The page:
Tony Abbott’s problems with the Senate are only just beginning. The black eye the Palmer United Party gave him on his carbon and mining tax repeal is nothing compared to the body blow he will receive when the major policy initiatives announced in the budget, initiatives that weren’t mentioned during the election campaign, hit the Senate. The big question is whether it will be the Palmer Party, the National Party, or both, that block the bulk of Treasurer Joe Hockey’s budget measures. Either way, politics is about to get interesting.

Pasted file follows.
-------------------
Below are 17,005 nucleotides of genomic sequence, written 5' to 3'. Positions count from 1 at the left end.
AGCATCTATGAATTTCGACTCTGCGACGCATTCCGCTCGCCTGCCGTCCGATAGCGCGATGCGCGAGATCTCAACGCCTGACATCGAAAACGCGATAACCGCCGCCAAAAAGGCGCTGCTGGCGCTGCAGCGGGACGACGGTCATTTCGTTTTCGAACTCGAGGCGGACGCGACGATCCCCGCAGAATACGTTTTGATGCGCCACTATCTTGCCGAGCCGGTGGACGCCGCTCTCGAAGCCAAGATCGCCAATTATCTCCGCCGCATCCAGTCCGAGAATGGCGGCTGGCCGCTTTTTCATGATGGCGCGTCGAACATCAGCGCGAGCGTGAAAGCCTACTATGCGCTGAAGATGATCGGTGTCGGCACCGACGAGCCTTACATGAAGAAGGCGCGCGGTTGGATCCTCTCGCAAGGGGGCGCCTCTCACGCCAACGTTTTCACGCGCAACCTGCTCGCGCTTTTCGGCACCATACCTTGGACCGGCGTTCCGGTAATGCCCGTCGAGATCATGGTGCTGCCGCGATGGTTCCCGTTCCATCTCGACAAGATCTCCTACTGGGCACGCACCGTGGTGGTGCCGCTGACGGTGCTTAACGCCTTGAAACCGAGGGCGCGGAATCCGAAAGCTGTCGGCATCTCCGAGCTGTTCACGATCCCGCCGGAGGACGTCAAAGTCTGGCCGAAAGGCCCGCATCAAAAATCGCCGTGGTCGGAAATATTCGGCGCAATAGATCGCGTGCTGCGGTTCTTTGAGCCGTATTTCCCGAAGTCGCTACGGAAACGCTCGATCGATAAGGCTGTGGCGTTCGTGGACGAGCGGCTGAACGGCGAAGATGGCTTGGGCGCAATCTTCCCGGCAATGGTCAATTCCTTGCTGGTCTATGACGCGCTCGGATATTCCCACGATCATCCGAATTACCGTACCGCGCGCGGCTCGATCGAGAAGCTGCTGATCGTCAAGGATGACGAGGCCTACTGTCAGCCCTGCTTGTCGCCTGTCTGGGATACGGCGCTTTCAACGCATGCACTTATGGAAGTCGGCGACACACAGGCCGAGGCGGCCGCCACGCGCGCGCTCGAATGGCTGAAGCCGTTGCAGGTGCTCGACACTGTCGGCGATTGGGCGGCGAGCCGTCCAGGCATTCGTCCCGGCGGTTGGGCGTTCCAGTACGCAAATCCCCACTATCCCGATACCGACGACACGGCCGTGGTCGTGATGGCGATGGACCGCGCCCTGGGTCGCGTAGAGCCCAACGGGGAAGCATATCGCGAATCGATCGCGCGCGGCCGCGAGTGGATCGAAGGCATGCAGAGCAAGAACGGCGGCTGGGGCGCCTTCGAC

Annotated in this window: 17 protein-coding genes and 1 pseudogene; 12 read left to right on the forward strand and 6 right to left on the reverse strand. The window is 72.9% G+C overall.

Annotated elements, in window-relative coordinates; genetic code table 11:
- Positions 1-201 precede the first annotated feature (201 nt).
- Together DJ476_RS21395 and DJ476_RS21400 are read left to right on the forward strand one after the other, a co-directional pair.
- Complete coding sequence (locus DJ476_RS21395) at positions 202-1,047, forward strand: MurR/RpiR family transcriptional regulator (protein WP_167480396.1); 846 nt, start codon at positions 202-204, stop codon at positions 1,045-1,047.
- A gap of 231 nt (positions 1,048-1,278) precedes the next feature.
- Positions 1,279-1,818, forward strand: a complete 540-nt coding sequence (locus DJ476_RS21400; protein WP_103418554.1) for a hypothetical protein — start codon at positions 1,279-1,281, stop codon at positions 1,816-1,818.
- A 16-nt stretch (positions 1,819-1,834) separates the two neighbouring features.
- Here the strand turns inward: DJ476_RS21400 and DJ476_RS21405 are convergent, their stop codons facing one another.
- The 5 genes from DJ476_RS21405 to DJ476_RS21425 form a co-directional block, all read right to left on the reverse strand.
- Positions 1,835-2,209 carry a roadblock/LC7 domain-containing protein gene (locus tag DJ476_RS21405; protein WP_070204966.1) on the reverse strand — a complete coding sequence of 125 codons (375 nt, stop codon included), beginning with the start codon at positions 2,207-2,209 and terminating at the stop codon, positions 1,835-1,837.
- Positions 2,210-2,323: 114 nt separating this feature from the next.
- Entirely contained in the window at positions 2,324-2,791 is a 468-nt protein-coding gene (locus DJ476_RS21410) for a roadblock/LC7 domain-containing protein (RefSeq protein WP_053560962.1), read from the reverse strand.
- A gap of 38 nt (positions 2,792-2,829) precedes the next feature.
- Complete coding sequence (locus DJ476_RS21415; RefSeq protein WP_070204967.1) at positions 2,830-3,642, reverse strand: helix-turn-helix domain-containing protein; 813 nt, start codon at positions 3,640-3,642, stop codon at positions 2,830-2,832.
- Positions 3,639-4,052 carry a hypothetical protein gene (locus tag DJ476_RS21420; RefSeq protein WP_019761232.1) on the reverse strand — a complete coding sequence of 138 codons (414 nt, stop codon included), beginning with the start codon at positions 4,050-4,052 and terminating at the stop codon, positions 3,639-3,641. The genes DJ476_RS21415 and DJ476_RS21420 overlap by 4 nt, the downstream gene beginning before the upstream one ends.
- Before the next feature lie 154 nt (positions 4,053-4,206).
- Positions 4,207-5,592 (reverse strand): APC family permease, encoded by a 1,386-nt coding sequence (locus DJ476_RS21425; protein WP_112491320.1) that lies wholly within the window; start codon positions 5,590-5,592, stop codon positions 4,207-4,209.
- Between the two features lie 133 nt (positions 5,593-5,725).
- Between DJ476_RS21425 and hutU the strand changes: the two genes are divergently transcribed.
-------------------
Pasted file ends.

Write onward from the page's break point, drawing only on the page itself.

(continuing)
The problem for the PM is that Hockey’s budget holds a magnifying glass over the deepest cracks in the deal that has, for decades, united the city Liberals with the country Nationals as the Coalition. Put simply, the budget is based on the premise that the lifters are paid well to work in our CBDs while leaners bludge in the bush.
Hockey thinks unemployment is caused by people not looking hard enough for work. While some individuals may well be work-shy, it is not clear why the election of a Coalition should lead to such a rapid increase in the number of people lacking motivation. As the unemployment rate hits levels it hasn’t seen since John Howard was PM, Hockey’s solution is to deny young people access to unemployment benefits for up to six months.